"And who is this?", Claude Frollo asked as he flipped through my high school year book, his
eyes falling upon the photo of the young, idealistic teacher.
"That's Mr. Segal, my U.S. History teacher; I really liked him." Claude studied the photo of the gentleman pointing to a map of the United States during a lecture. "Hmm . . . this is so fascinating, Danisha. You've seldom shown me all your memories of your youth."
Indeed, I hadn't shown Claude all of my childhood mementoes because I didn't have room for all my stuff. Now that I had a much larger house, "With all that room," as my mother put it, I was presently sifting through boxes and footlockers. And each container was filled to the brim with memories that spanned more than thirty years.
My mother had offered to help me sort through all that stuff when Claude showed up. Isn't this a surprise . . . Claude Frollo paying me a visit . . .
Long ago, several months ago to be exact, Claude promised he'd escort me to my high school
reunion which was coming up in August. I had a few misgivings about that -- A 15th Century
man in the company of 20th Century Americans -- but he assured me that he was looking forward
to "a pleasant evening with you and your schoolmates." Of course, I had to tell him all about that
famous American custom: The high school reunion.
"Every ten years or so, these people get together to reminisce the good old days --- and to see how much everyone has changed. Some have gotten bald; some have gained or lost weight; some have loads of kids . . . "
Upon hearing all this, Claude burst out laughing saying to me, "My love, when we walk into that
room, I can safely predict that all eyes will be on us. Perhaps, we may very well become the
center of attention."
I only smiled and replied, "Claude, I would've known you'd use this occasion to show off. Well, to tell the truth, I'm looking forward to introducing all my old classmates to my 'sugarbritches'."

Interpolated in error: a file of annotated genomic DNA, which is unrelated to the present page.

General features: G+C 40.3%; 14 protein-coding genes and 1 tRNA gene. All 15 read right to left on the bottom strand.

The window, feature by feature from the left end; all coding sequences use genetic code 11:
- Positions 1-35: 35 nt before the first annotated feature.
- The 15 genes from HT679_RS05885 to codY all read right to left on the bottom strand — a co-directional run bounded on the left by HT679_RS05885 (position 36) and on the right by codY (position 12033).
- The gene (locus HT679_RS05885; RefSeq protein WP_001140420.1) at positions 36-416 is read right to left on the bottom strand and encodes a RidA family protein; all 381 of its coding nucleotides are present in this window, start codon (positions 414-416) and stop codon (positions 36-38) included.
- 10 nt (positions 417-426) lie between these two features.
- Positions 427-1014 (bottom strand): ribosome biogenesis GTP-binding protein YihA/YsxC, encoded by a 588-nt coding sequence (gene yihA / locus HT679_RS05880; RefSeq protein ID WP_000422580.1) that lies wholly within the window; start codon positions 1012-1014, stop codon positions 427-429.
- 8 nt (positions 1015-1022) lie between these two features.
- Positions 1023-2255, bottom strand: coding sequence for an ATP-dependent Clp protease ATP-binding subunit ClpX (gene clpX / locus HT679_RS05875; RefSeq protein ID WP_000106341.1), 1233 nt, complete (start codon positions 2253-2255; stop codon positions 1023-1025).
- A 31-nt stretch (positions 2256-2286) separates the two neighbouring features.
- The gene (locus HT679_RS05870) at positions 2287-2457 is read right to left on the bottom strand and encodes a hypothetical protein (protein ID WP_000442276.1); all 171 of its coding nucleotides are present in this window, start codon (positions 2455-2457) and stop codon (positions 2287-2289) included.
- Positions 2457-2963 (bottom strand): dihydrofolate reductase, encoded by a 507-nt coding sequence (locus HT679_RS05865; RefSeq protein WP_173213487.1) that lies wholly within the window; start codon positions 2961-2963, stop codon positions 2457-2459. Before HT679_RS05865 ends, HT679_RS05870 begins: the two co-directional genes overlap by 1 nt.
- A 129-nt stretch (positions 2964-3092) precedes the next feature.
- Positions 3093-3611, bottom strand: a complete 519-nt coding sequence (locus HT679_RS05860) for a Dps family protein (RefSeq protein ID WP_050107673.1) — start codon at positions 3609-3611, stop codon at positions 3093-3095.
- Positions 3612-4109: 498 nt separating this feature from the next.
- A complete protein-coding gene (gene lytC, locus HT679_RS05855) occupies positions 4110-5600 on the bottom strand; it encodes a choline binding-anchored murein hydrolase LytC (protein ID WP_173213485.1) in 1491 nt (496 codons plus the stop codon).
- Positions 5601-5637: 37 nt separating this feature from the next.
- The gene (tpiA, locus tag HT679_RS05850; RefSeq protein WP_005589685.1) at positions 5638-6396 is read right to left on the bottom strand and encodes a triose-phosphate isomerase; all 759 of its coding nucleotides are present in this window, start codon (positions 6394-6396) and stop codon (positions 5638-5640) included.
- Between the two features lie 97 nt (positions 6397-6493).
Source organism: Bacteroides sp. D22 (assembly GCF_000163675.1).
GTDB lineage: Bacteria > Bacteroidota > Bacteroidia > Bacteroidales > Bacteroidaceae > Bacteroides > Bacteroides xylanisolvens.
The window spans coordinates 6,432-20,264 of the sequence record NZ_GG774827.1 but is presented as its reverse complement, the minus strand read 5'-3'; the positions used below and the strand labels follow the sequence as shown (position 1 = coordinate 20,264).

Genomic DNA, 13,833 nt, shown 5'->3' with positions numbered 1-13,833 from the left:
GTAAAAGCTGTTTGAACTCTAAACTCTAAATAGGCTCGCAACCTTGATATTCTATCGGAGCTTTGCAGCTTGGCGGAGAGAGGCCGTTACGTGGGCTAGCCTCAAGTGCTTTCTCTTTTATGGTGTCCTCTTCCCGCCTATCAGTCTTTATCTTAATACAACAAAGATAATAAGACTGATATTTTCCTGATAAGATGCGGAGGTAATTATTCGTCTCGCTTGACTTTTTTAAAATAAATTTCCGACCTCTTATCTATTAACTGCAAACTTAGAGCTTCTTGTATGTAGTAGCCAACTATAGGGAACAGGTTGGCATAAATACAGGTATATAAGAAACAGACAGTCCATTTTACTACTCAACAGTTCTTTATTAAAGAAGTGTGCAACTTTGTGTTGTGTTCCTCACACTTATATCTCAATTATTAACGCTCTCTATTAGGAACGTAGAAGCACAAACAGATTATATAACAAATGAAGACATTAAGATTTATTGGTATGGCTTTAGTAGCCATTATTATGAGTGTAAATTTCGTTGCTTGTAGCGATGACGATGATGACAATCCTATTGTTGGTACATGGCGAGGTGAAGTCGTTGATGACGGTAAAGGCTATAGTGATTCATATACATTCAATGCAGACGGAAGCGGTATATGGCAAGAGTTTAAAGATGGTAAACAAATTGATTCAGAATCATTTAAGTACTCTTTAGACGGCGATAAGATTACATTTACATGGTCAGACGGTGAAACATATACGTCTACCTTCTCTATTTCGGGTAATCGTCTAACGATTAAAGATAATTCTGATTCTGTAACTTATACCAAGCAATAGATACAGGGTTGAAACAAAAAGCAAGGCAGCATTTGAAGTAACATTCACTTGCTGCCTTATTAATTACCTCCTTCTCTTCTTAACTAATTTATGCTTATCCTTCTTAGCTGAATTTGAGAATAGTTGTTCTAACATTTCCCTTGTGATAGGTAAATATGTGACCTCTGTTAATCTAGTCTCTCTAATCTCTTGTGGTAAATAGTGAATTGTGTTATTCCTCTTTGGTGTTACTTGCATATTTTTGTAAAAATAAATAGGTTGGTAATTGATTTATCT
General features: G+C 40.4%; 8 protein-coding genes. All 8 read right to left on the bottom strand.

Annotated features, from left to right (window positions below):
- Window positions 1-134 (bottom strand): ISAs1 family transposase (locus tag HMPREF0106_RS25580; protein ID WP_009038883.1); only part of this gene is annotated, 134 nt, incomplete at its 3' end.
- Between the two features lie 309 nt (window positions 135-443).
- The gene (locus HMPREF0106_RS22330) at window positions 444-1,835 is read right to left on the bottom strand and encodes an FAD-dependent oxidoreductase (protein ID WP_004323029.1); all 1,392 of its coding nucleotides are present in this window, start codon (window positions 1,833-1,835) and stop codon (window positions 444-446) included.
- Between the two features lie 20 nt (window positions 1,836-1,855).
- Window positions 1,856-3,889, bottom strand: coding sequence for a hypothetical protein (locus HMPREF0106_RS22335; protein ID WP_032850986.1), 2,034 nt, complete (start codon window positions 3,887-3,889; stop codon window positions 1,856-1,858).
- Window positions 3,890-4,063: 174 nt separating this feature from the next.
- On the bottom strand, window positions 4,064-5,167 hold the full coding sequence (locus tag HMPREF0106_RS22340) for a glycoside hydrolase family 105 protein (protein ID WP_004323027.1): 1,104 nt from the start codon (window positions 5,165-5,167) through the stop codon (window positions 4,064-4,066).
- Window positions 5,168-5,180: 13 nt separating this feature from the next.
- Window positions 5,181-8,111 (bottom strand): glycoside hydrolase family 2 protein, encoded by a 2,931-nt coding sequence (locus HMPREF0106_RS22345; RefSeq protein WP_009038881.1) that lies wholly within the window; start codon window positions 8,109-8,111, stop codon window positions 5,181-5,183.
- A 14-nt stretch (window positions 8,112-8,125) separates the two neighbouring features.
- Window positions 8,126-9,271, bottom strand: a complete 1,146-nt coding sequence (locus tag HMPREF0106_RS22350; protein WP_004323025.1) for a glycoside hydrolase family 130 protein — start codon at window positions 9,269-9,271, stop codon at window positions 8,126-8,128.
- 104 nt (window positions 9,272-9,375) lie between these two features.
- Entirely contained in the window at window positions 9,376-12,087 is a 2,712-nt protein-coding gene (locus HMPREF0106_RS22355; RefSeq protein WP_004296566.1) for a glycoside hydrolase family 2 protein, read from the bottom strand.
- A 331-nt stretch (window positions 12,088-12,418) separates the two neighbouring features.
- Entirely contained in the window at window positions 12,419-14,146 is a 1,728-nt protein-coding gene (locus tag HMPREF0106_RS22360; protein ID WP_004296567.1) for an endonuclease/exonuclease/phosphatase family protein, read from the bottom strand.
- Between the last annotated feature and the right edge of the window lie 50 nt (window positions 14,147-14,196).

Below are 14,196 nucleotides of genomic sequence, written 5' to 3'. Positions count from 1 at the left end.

"Danisha, do you still want this?" , Momma asked as she pulled a large poster of the Jackson
Five from the last box. My mother was busily sorting through all my stuff -- school awards, my
old music books, photographs, Girl Scout badges, craft items I made at camp -- while Claude
examined each and every piece. He had never before seen photos of me as a teenager and he fell
out laughing while studying one picture in particular.
"My dear Nisha, is this you?", he asked, handing over the photo. It was I all right standing in front of the Field Museum. That photo was taken back in the spring of 1977, during a class trip to Chicago. I had to laugh at the clothes and hairstyle this fresh-faced, 'gung-ho', sixteen-year-old sported: the colorful dashiki, the bell-bottom jeans with the patched knees, the huge plastic earrings, the chunky wooden clogs, and that big Angela Davis Afro.
"That was back in my 'Say It Loud' days. I thought I was superbad; I was too cool! I had that giant 'Fro, those jeans . . . "
With that, I fell out laughing and I do believe Claude shared in the humor when he asked, "My love, may I keep this? Now that I know more about your past . . . "
Then my mother got in on the act; she actually 'spilled the beans' and told Claude Frollo a few more things about my past that I had yet to reveal. I wish Momma hadn't done that . . . Now I'll never live this down . . . Claude will nail me with this time after time . . . He now knows I wasn't always the 'perfect' child.